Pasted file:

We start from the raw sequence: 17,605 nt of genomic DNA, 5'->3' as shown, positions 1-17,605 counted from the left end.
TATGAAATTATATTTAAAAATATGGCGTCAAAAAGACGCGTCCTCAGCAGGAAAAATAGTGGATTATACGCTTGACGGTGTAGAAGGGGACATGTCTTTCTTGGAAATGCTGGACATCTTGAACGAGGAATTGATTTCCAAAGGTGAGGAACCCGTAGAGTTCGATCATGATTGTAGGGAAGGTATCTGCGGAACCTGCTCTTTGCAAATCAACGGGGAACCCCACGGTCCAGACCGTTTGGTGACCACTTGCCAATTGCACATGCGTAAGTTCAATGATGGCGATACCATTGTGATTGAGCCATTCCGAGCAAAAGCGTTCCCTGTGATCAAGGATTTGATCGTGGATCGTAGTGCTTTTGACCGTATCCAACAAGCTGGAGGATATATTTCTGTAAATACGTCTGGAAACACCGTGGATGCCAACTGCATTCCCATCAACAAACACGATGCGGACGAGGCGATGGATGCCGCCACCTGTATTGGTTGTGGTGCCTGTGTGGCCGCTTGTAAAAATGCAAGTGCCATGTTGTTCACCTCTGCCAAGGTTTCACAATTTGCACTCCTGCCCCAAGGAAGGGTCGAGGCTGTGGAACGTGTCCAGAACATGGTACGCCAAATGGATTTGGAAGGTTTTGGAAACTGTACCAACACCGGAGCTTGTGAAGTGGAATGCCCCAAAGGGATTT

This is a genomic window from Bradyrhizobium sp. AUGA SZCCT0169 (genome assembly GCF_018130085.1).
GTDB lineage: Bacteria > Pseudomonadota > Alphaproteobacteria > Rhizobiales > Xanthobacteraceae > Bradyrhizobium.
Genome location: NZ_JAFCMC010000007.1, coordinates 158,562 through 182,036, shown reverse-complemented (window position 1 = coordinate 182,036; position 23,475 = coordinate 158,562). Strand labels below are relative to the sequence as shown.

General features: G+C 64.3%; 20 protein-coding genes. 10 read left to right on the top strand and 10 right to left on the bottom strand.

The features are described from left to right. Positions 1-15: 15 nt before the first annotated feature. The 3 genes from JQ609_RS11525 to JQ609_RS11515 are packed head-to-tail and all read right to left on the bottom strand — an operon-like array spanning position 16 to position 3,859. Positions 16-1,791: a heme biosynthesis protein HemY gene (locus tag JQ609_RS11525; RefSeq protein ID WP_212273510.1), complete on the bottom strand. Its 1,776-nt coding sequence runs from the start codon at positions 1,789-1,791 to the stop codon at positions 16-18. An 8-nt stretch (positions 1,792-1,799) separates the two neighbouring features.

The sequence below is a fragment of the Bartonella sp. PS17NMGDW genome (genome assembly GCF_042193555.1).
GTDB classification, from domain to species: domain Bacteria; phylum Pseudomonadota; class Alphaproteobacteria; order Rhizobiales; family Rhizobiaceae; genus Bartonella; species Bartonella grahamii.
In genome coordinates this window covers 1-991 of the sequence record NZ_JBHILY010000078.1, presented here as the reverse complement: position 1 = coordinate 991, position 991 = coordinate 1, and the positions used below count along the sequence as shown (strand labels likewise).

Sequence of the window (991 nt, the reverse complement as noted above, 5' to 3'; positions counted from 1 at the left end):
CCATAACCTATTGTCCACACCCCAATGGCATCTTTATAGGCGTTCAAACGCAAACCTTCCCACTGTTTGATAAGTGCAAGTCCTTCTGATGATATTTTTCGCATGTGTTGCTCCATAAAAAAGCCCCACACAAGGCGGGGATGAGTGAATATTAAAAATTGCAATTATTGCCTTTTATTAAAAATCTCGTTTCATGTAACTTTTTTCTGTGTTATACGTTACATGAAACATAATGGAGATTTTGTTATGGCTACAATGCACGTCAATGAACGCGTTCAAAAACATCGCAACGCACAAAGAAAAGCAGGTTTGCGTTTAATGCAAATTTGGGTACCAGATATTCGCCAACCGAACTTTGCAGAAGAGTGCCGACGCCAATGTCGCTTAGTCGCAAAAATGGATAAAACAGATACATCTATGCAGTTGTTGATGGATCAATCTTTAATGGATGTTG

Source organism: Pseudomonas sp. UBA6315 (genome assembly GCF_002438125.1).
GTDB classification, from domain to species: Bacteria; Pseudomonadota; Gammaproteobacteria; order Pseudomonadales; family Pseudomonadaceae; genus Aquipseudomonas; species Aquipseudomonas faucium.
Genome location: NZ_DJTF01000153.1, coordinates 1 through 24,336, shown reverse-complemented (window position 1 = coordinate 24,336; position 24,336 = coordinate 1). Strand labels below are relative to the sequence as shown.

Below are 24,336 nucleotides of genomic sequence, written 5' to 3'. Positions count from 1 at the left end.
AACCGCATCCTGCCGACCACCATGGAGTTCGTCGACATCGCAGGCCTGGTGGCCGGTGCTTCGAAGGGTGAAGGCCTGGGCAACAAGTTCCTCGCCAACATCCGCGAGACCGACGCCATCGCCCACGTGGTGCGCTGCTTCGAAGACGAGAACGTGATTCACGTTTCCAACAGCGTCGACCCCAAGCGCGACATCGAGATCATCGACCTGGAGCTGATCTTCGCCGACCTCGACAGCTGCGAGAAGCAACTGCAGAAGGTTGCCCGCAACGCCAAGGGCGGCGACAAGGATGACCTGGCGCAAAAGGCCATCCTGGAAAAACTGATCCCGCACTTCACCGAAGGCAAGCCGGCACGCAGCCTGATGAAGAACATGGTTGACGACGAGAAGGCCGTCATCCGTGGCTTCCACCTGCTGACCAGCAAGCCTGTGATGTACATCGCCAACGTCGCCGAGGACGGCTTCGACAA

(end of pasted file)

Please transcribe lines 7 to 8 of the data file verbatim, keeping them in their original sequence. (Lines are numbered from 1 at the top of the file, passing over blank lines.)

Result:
The features are described from left to right. Positions 1-15: 15 nt before the first annotated feature. The 3 genes from JQ609_RS11525 to JQ609_RS11515 are packed head-to-tail and all read right to left on the bottom strand — an operon-like array spanning position 16 to position 3,859. Positions 16-1,791: a heme biosynthesis protein HemY gene (locus tag JQ609_RS11525; RefSeq protein ID WP_212273510.1), complete on the bottom strand. Its 1,776-nt coding sequence runs from the start codon at positions 1,789-1,791 to the stop codon at positions 16-18. An 8-nt stretch (positions 1,792-1,799) separates the two neighbouring features.

The sequence below is a fragment of the Bartonella sp. PS17NMGDW genome (genome assembly GCF_042193555.1).